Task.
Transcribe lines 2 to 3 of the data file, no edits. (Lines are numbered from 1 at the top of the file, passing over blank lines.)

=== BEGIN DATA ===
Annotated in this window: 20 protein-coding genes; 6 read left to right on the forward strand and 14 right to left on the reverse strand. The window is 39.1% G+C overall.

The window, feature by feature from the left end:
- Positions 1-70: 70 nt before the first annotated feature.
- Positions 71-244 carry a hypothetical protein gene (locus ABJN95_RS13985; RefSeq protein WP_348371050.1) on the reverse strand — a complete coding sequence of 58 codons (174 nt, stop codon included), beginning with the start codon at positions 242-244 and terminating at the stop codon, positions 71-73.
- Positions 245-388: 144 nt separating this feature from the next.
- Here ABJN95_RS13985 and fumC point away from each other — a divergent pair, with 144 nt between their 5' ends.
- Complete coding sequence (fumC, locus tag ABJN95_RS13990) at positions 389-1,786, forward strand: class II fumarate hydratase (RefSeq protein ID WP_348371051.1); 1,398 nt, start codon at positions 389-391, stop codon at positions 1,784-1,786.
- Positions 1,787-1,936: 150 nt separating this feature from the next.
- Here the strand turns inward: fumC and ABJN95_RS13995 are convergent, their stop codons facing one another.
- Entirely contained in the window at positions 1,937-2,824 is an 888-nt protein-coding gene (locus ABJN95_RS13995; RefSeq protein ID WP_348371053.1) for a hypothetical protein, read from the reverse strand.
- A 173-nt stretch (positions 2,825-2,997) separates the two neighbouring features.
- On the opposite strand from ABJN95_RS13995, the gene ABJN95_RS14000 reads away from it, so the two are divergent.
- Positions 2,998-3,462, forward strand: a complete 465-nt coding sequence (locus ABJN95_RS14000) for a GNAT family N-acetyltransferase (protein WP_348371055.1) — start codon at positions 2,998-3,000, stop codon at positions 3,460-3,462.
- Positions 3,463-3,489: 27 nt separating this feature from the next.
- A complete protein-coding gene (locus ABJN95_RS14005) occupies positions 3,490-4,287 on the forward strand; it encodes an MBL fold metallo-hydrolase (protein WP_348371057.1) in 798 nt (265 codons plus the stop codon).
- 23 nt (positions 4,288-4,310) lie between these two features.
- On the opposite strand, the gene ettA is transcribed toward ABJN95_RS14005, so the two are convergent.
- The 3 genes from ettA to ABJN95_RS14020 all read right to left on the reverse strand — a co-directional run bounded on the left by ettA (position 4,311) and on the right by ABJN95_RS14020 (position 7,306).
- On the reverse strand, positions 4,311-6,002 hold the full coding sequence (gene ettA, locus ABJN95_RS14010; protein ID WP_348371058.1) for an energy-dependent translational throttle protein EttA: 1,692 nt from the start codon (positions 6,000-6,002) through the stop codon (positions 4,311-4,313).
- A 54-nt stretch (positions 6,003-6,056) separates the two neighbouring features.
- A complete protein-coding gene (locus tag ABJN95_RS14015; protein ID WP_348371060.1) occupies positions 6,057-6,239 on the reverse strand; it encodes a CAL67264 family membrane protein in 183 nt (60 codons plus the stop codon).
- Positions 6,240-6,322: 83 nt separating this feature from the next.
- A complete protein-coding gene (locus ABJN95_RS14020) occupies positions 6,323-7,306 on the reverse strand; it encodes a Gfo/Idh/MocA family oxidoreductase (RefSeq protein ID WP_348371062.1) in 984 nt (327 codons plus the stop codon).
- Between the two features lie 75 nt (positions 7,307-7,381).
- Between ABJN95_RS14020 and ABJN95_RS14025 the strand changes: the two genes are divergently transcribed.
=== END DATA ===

The window, feature by feature from the left end:
- Positions 1-70: 70 nt before the first annotated feature.